StopAfib.org joins with Heart Rhythm Society for “AFib Feels Like” Event in San Francisco on May 7, 2014
May 5, 2014
- Summary: Learn about atrial fibrillation at the Heart Rhythm Society “AFib Feels Like” event on May 7, 2014, in San Francisco. StopAfib.org founder, Mellanie True Hills, will speak about managing afib and advocating for yourself.
- Reading time: 2 minutes
If you are in the San Francisco area, the Heart Rhythm Society invites you to learn about heart health and atrial fibrillation.
Visit Crocker Galleria on May 7 for an opportunity to take a FREE, online cardiovascular risk assessment, meet one-on-one with health professionals and experts to discuss your risk factors, and learn the signs, symptoms, and treatment options for common heart rhythm disorders such as Atrial Fibrillation (AFib).
Come take part in a FREE 30 minute stress-reducing yoga session. Sessions start at 11:30 a.m. and 12:30 p.m. and will showcase ways to incorporate stretching and breathing into your regular day.
At 1:00 p.m., hear the founder of StopAfib.org share her experience with AFib and tips for coping and advocating for yourself.
In addition, come away with important information, including simple ways to monitor your heart rhythm at home, ways to eat for increased cardiovascular health, the importance of sleep for cardiovascular health, and to learn about new AFib clinical trials currently underway in San Francisco.
Attendees can also enter a free raffle for a chance to win a heart healthy cookbook, prizes, and gift certificates from Break Heart Massage, Project Juice, and EOS Sleep, and much more.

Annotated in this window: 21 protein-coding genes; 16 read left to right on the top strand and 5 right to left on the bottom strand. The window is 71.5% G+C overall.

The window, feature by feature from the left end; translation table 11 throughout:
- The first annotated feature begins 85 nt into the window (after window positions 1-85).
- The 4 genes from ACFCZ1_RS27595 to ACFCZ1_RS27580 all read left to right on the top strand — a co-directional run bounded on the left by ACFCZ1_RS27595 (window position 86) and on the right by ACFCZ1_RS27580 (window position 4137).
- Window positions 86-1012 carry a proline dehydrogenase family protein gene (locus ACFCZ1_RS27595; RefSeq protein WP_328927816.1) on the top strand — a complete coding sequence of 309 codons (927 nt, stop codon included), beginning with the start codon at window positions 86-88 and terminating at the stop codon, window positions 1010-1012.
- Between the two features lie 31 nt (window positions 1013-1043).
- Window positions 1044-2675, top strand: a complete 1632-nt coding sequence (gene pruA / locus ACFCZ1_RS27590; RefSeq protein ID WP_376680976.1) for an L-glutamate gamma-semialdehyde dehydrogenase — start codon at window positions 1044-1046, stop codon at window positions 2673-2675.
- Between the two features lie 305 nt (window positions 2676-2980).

Join us for important information that can save your own life or the life of a friend or family member.
“AFib Feels Like” Event
Wednesday, May 7, 2014
10:00a.m. – 2:00p.m. PDT
Mellanie True Hills will speak at 1:00 p.m. PDT
50 Post Street at Montgomery
San Francisco, CA
- SADS Foundation
- Global Atrial Fibrillation Alliance
- Stanford University
- Sutter Pacific Medical Foundation
Heart Rhythm Society to Host Free “What AFib Feels Like” Event in San Francisco
Campaign to Raise Public Awareness of Atrial Fibrillation, the Most Common Heart Disorder that Affects 2.5 Million Americans
SAN FRANCISCO and WASHINGTON—May 5, 2014—The Heart Rhythm Society (HRS), a non-profit organization dedicated to advancing science, education and advocacy for cardiac arrhythmia professionals and patients, has launched a citywide awareness campaign in San Francisco to improve knowledge about symptoms, warning signs and available treatment options for atrial fibrillation (also known as AF or AFib), the most prevalent type of irregular heartbeat that impacts approximately 2.5 million people in the U.S.